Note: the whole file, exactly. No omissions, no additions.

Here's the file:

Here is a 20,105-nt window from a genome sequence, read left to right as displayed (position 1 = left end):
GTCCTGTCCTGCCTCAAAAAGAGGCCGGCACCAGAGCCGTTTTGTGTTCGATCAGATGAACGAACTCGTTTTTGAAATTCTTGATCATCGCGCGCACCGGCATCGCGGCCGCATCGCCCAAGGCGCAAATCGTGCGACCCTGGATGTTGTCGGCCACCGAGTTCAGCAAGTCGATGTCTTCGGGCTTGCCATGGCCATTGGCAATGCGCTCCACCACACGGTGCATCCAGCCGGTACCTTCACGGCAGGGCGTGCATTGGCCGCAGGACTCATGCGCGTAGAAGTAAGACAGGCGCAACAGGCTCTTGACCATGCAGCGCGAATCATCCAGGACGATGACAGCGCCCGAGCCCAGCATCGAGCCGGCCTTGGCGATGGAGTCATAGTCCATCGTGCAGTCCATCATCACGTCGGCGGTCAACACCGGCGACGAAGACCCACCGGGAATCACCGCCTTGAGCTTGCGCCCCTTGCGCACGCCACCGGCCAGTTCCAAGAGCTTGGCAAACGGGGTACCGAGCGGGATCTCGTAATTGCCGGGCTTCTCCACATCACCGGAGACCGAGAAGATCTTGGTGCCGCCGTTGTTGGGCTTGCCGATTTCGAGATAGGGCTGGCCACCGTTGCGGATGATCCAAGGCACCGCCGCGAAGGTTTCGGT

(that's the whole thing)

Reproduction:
Here is a 20,105-nt window from a genome sequence, read left to right as displayed (position 1 = left end):
GTCCTGTCCTGCCTCAAAAAGAGGCCGGCACCAGAGCCGTTTTGTGTTCGATCAGATGAACGAACTCGTTTTTGAAATTCTTGATCATCGCGCGCACCGGCATCGCGGCCGCATCGCCCAAGGCGCAAATCGTGCGACCCTGGATGTTGTCGGCCACCGAGTTCAGCAAGTCGATGTCTTCGGGCTTGCCATGGCCATTGGCAATGCGCTCCACCACACGGTGCATCCAGCCGGTACCTTCACGGCAGGGCGTGCATTGGCCGCAGGACTCATGCGCGTAGAAGTAAGACAGGCGCAACAGGCTCTTGACCATGCAGCGCGAATCATCCAGGACGATGACAGCGCCCGAGCCCAGCATCGAGCCGGCCTTGGCGATGGAGTCATAGTCCATCGTGCAGTCCATCATCACGTCGGCGGTCAACACCGGCGACGAAGACCCACCGGGAATCACCGCCTTGAGCTTGCGCCCCTTGCGCACGCCACCGGCCAGTTCCAAGAGCTTGGCAAACGGGGTACCGAGCGGGATCTCGTAATTGCCGGGCTTCTCCACATCACCGGAGACCGAGAAGATCTTGGTGCCGCCGTTGTTGGGCTTGCCGATTTCGAGATAGGGCTGGCCACCGTTGCGGATGATCCAAGGCACCGCCGCGAAGGTTTCGGT